Xiaolu Guo: Why Do We Still Pretend We Are Free? | Guernica
Guernica: How did you come to start writing in English? How do you decide which language to work in on a given project?
Xiaolu Guo: It’s not a choice. Either I write or I don’t, especially when I’m in a foreign culture. I’ve lived in London for years, and I must continue my writing and filmmaking. The most important thing for an artist or an author is to continue her work. Languages and settings are the tools but not the first thing.
Guernica: I’d say it still takes a significant amount of effort to write in a language that isn’t your mother tongue, no matter how strong the drive to create. Was there really no part of the move to publish six original works in English that happened on a conscious level?
Xiaolu Guo: When I came to the U.K. ten years ago, everyone told me I couldn’t send my books directly to publishing houses—that I had to go through a literary agent. So I did, and then I found out the agents couldn’t provide a translator or read my Chinese. There was—there still is—a big shortage of good Chinese-English literary translators. So for two years in London, I was stuck waiting, not writing, with several Chinese books I couldn’t get translated.
That’s when I decided to write in English, since I had been living here and had decided to reconstruct my life here. Even if I wrote in broken English, it was better than getting bored and weary and bitter on the long queue of authors waiting to be translated by a stranger. That decision was really liberating; I managed to find some [viable] ways to approach the foreign language in A Concise Chinese-English Dictionary for Lovers. It was written as a linguistic exercise and was an awakening for me in terms of using ‘other’ ways to create literature.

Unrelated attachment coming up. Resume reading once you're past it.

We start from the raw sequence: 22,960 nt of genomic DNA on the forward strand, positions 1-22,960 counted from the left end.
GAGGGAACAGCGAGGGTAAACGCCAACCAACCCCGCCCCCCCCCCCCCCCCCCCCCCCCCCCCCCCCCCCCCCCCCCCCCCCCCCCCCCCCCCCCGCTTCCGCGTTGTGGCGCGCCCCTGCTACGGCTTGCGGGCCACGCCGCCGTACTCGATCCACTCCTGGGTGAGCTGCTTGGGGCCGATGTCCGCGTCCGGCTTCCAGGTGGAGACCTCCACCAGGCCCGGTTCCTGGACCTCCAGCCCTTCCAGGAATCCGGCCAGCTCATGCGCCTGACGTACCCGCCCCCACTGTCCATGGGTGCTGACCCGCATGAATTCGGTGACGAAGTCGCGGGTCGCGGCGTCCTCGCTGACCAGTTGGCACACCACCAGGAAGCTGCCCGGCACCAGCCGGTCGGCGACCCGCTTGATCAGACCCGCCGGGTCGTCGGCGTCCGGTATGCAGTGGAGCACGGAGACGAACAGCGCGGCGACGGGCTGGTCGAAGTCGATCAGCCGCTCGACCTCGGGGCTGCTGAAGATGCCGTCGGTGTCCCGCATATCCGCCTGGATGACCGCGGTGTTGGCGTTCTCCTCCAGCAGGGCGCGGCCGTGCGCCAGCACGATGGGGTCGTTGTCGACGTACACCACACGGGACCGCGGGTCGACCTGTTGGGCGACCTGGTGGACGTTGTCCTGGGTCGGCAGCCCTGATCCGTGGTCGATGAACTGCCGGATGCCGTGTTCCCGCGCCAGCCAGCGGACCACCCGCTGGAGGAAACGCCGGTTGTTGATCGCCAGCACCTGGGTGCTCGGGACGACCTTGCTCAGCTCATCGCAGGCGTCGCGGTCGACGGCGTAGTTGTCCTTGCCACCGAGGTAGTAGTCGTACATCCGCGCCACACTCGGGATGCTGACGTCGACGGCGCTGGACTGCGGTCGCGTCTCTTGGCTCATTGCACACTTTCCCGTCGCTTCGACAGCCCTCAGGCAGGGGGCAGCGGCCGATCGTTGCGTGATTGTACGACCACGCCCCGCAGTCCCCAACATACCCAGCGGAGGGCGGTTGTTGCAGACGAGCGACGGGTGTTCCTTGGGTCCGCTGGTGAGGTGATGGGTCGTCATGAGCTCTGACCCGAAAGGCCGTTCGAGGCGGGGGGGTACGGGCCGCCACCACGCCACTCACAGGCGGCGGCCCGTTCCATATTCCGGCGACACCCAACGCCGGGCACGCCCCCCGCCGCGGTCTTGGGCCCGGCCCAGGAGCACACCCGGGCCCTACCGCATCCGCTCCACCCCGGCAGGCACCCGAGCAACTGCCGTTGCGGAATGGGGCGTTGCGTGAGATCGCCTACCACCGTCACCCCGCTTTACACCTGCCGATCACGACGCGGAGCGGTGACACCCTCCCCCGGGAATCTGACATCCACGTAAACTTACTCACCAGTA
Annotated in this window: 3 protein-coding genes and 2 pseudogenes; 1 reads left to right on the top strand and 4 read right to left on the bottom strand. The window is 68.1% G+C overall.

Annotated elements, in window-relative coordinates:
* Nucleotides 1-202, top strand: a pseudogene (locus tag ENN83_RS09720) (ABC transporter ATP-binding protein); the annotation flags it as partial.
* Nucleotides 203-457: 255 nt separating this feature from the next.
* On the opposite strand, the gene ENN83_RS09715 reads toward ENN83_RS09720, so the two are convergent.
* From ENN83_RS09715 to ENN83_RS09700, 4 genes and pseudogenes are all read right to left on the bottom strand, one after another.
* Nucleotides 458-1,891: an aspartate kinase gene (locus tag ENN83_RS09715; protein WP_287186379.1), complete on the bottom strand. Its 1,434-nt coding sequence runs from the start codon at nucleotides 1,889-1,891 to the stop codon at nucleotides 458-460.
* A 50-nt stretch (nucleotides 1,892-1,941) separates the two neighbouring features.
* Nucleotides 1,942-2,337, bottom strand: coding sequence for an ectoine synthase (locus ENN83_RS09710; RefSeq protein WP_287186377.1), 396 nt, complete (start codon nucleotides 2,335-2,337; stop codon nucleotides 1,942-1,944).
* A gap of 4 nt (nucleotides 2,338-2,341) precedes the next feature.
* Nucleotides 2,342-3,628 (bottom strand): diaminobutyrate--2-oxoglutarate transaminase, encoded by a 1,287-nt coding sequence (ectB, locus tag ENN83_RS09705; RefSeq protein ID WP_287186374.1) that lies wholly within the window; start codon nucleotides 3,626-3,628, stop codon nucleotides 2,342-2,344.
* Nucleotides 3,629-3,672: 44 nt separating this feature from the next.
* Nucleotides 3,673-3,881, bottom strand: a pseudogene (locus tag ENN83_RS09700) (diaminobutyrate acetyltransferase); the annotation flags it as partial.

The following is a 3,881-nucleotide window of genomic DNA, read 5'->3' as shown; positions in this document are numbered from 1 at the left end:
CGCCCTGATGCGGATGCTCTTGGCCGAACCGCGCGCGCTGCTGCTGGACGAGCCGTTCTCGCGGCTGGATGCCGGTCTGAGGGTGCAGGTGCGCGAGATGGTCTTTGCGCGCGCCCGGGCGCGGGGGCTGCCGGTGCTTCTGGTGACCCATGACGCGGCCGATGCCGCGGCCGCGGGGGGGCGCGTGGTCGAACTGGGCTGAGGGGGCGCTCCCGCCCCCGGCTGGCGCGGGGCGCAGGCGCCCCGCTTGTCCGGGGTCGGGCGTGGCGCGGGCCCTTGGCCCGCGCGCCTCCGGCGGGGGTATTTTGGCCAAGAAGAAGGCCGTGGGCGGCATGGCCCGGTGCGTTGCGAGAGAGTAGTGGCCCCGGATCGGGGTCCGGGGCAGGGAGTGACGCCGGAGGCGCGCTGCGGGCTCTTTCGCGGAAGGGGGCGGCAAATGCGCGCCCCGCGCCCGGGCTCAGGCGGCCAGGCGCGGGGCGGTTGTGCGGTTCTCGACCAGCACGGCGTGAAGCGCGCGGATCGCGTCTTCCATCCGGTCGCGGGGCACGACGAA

Pilot Parallel Pen
by Ewa Landowska
This is the most beautiful song I’ve heard in a very long time…
Thank you to the people that showed me it.
"Come with every wound and every woman you’ve ever loved; every lie you’ve ever told and whatever it is that keeps you up at night. Every mouth you’ve punched in, all the blood you’ve ever tasted. Come with every enemy you’ve ever made and all the family you’ve ever buried and every dirty thing you’ve ever done; every drink that’s burnt your throat and every morning you’ve woken with nothing and no one. Come with all your loss, your regrets, sins, memories, black outs, secrets. I’ve never seen anything more beautiful than you"
- Warsan Shire (via 691180)
(Source: ragingcat, via paper-trees)
Gravity-Defying Land Art by Cornelia Konrads
German artist creates mind-bending site-specific installations in public spaces, sculpture parks and private gardens around the world. Her work is frequently punctuated by the illusion of weightlessness, where stacked objects like logs, fences, and doorways appear to be suspended in mid-air, reinforcing their temporary nature as if the installation is beginning to dissolve before your very eyes. One of her more recent sculptures, Schleudersitz is an enormous slingshot made from a common park bench, and you can get a great idea of what it might be like to sit inside it with this interactive 360 degree view.
(Source: asylum-art, via jilli-beans)
Minimalist Illustrations That Will Make You Smile
"I think everything in life is art. What you do. How you dress. The way you love someone, and how you talk. Your smile and your personality. What you believe in, and all your dreams. The way you drink your tea. How you decorate your home. Or party. Your grocery list. The food you make. How your writing looks. And the way you feel. Life is art."
- Helena Bonham Carter (via h-o-r-n-g-r-y)
(Source: bird-madgirl, via thatkindofwoman)